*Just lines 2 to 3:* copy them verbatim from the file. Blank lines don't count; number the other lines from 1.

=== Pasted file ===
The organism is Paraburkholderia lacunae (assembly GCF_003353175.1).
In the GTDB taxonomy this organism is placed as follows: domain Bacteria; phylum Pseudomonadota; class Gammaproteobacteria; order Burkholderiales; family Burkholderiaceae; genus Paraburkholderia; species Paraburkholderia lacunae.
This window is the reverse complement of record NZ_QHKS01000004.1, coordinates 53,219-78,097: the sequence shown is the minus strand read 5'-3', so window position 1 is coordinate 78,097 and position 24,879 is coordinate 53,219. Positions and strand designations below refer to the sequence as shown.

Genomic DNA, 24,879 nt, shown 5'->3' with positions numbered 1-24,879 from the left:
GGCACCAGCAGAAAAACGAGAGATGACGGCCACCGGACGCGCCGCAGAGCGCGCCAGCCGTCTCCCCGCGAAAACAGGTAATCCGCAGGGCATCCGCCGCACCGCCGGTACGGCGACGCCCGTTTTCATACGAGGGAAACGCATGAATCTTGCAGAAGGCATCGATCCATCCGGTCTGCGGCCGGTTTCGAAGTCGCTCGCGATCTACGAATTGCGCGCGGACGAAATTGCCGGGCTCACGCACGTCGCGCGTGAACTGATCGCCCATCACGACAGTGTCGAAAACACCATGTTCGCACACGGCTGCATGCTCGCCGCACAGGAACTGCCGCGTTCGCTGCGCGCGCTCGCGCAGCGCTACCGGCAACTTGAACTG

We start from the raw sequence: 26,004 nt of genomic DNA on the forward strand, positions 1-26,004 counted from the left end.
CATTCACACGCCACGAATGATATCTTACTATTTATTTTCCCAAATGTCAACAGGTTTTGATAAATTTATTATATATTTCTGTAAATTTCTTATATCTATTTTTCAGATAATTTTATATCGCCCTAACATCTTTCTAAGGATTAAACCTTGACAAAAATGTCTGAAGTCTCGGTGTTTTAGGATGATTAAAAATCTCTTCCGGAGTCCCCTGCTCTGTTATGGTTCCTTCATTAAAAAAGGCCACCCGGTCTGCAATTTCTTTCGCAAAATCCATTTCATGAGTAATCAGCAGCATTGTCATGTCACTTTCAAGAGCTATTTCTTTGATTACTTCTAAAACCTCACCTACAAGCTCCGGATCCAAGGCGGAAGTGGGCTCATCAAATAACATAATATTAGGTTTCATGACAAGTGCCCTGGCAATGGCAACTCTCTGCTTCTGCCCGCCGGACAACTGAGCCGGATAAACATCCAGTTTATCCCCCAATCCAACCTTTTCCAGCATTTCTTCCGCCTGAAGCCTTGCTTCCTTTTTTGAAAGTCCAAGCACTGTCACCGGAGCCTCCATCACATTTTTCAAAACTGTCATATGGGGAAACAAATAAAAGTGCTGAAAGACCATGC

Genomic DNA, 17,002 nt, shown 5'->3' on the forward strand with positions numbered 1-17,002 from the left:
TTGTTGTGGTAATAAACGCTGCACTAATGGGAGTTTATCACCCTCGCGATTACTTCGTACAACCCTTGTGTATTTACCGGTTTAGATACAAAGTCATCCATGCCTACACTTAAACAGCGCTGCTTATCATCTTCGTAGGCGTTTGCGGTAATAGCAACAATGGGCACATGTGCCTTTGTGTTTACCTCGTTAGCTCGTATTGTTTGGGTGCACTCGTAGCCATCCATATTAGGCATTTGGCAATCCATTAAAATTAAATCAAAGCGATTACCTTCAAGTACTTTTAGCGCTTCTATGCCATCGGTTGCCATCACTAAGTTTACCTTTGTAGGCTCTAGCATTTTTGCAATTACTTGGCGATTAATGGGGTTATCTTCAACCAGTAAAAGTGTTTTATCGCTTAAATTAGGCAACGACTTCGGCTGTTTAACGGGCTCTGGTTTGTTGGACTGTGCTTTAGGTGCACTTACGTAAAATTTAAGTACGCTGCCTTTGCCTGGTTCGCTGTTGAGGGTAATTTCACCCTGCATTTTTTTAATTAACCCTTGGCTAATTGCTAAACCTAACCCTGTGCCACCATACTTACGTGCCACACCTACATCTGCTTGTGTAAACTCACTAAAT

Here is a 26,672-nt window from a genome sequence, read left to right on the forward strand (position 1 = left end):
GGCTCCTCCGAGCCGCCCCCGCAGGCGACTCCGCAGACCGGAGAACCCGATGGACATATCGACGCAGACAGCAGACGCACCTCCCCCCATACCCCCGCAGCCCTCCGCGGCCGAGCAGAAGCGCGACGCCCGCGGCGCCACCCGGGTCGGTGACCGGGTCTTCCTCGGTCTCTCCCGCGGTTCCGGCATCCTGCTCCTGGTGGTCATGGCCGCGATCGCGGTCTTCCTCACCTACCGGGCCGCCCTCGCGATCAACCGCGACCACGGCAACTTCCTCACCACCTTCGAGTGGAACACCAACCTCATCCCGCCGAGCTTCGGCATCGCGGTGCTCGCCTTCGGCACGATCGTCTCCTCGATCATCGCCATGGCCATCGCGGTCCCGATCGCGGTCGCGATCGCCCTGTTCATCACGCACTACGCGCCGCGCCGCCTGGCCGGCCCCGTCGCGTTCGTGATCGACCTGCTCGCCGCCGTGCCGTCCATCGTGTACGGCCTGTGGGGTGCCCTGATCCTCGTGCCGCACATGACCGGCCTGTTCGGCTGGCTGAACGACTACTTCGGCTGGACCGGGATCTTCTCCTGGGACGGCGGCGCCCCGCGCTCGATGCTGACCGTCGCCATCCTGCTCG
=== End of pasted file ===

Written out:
In the GTDB taxonomy this organism is placed as follows: domain Bacteria; phylum Pseudomonadota; class Gammaproteobacteria; order Burkholderiales; family Burkholderiaceae; genus Paraburkholderia; species Paraburkholderia lacunae.
This window is the reverse complement of record NZ_QHKS01000004.1, coordinates 53,219-78,097: the sequence shown is the minus strand read 5'-3', so window position 1 is coordinate 78,097 and position 24,879 is coordinate 53,219. Positions and strand designations below refer to the sequence as shown.